Sometimes it feels like I’m playing musical chairs with my sons’ sensory issues. I never know which issue is not going to be accommodated. When the boys were younger, it was like playing musical chairs with ten people and three chairs. Hence, I did not leave the house much.
As the years have gone by, both of my sons have learned to filter their sensory input, and most of the issues are no longer as extreme for them. Nigel can go into grocery stores, public restrooms, and restaurants now. Aidan rarely throws up in the car and no longer cries 80% of his waking life. Aidan’s oral defensiveness and tactile sensitivity still affect him, as does Nigel’s sensitive hearing. And so I still tend to write a bit about sensory issues, especially if I’m describing how far they’ve come.
Since both of my boys have tactile sensitivity, I felt it was quite fitting to be interviewed recently by Soft Clothing. As the mother of two sons who hate socks and wear certain clothes for days on end because they’re the only clothes that “feel comfortable,” I look forward to trying out their line of seamless socks and tagless shirts, coming later this year. And if you’re interested, click here to check out my interview/blog profile on their site.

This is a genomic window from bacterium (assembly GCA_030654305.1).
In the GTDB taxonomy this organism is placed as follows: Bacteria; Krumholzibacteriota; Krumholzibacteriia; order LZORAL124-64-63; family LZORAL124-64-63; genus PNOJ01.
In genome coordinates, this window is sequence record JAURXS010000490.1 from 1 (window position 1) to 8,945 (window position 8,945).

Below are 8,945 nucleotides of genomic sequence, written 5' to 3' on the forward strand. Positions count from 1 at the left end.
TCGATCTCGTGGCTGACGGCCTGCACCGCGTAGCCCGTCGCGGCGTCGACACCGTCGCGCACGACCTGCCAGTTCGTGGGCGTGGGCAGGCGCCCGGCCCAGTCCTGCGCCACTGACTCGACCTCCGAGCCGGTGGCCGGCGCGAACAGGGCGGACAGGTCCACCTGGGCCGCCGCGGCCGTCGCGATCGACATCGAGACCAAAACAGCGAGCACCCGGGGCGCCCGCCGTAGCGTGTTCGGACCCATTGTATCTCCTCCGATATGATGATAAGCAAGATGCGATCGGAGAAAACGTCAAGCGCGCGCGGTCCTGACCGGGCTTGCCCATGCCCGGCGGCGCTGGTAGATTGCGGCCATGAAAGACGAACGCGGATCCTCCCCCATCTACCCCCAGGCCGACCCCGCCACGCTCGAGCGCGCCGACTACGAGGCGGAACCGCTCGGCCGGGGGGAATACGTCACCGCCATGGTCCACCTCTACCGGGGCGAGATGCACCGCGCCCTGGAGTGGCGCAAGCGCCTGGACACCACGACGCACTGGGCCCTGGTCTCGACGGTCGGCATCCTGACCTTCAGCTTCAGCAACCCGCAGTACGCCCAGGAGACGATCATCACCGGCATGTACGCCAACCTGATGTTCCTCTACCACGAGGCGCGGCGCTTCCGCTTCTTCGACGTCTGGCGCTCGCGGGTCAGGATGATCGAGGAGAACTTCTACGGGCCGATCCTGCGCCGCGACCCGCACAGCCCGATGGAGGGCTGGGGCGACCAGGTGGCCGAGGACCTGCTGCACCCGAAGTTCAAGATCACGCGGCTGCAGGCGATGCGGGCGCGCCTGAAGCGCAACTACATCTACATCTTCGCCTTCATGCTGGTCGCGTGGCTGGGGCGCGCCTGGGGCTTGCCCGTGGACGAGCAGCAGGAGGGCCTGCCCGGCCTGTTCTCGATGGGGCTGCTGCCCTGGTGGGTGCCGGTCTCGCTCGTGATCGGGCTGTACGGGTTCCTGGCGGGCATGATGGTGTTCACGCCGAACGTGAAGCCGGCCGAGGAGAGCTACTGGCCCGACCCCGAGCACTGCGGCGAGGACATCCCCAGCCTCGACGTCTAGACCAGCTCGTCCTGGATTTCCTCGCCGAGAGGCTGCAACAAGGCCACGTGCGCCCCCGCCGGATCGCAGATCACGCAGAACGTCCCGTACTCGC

As for my game of sensory issues musical chairs, we seem to have a new player to add to the mix: light. Nigel’s latest addition to his bedtime routine involves putting on a pair of sunglasses and hiding under his covers before I turn off his bedroom light. He says that the sunglasses “speed up the darkness level in the eyes,” which I assume refers to his adjustment from light to dark, just as his eyes need to adjust in the morning from dark to light. Of course, I think most of us fall into the latter category. But the adjusting from light to dark is a bit different. Perhaps it’s a transitional thing, and transitions of any kind have always been hard for him. Either that or he’s been listening to that old “Sunglasses at Night” song. Lucky me!